is a multidisciplinary research club for those interested in the made world: from makers of molecules to makers of buildings, synthetic skin to spacecraft, soup to diamonds, socks to cities.
On the latest episode of ‘The New Way We Work,’ we talk about how to make time and space for strategic long-term thinking.
2022-11-21 #animation
Around the world, researchers are betting that beamed power from space could be the next big thing for clean energy on Earth
#science #technology

Quote of the Day

"Governments of the Industrial World, you weary giants of flesh and steel, I come from Cyberspace, the new home of Mind. On behalf of the future, I ask you of the past to leave us alone. You are not welcome among us. You have no sovereignty where we gather."

— John Perry Barlow, "A Declaration of the Independence of Cyberspace"
2022-11-8 #wikiarticle
https://altneu.me/blog/uploads/image/4vtGS8js8Tsy5ksj2hH3an.jpg NASA/ESA Hubble Space Telescope showcases NGC 1999, a reflection nebula in the constellation Orion. (Image credit: ESA/Hubble & NASA, ESO, K. Noll)
https://www.nasa.gov/sites/default/files/styles/full_width/public/thumbnails/image/stsci-01gfnn3pwjmy4rqxkz585bc4qh.png?itok=Xja4XWS0 The Pillars of Creation are set off in a kaleidoscope of color in NASA’s James Webb Space Telescope’s near-infrared-light view. The pillars look like arches and spires rising out of a desert landscape, but are filled with semi-transparent gas and dust, and ever changing. This is a region where young stars are forming – or have barely burst from their dusty cocoons as they continue to form.
Credits: NASA, ESA, CSA, STScI; Joseph DePasquale (STScI), Anton M. Koekemoer (STScI), Alyssa Pagan (STScI).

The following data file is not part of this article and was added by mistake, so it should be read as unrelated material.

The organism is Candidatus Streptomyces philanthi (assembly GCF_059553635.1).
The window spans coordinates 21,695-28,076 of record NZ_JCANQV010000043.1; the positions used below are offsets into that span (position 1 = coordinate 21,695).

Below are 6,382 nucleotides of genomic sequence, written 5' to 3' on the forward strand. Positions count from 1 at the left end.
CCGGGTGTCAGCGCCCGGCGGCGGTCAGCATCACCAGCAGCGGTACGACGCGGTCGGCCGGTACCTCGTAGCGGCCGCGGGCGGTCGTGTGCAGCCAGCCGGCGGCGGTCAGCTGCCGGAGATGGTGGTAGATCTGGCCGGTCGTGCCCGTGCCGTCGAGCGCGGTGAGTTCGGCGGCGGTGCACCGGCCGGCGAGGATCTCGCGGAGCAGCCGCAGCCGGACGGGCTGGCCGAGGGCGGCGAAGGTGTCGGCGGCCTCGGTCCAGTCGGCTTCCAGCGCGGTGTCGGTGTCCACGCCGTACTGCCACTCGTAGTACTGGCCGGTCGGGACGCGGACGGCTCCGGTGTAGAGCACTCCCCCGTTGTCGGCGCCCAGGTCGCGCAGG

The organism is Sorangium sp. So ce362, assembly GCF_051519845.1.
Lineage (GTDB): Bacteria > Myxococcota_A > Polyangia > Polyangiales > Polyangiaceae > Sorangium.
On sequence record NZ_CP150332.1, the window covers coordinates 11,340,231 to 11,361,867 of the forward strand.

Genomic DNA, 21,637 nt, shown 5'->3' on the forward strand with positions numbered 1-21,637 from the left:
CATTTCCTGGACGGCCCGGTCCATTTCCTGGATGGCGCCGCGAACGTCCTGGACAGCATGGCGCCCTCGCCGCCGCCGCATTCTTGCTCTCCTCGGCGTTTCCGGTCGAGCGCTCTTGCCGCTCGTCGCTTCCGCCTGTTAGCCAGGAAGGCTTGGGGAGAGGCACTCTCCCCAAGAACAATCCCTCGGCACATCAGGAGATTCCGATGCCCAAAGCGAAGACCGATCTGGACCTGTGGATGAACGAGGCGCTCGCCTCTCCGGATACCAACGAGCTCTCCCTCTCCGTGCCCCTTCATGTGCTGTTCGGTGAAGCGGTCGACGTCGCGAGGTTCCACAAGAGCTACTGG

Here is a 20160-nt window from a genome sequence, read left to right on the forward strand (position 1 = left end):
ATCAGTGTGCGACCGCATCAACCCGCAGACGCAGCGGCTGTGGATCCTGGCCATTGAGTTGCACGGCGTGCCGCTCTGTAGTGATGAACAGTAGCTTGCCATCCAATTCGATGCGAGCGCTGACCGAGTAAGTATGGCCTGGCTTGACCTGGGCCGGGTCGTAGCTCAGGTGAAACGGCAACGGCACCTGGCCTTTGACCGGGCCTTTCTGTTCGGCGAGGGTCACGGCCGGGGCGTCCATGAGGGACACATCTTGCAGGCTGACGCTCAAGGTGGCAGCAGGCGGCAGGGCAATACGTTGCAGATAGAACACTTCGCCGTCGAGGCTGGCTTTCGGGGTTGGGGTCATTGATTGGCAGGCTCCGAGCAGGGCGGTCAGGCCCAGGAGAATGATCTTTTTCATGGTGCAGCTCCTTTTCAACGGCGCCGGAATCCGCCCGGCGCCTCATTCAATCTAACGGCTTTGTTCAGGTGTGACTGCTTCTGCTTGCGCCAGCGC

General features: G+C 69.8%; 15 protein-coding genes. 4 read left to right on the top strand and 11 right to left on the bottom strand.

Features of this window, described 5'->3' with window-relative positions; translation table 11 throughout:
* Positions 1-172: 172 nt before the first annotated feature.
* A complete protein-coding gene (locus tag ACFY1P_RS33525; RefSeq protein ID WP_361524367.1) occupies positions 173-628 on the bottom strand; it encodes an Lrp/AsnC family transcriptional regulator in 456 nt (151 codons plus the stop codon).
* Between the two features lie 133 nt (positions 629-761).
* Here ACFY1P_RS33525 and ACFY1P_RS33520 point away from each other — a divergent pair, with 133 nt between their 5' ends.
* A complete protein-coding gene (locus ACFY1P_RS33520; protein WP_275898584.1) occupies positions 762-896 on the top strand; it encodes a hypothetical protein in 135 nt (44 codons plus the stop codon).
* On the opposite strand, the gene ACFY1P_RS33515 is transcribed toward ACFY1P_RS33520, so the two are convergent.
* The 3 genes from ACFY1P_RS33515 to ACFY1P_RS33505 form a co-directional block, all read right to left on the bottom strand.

The founding premise of The Wire is this: if good journalism is to survive and thrive, it can only do so by being both editorially and financially independent. This means relying principally on contributions from readers and concerned citizens who have no interest other than to sustain a space for quality journalism.
2022-10-17 #wikiarticle
https://www.nasa.gov/sites/default/files/styles/full_width_feature/public/thumbnails/image/penultimate_dart_0401930049_43695_01_iof_imagedisplay-final.png This is the last complete image of the asteroid Dimorphos, as seen by our Double Asteroid Redirection Test (DART) two seconds before impact. The Didymos Reconnaissance and Asteroid Camera for Optical navigation (DRACO) imager aboard captured a 100-foot-wide patch of the asteroid.
The DART spacecraft streamed these images from its DRACO camera back to Earth in real time as it approached the asteroid. DART successfully impacted its target on Monday, Sept. 26, 2022, in the world’s first planetary defense technology demonstration.
Image Credit: NASA/Johns Hopkins APL
2022-9-27 #article
In 1977, the Voyager spacecraft launched with two golden phonograph records, containing a variety of sounds and images selected to best represent life on earth, in the hopes that they might be found by extraterrestrial intelligence.
This year marks the 45th anniversary of the Voyager records' launch into the cosmos. But if we were to do it all again today, what would we do differently?
This four hour broadcast contains the original NASA-collated mix of sounds, followed by a two hour mix of NTS listener-submitted sounds.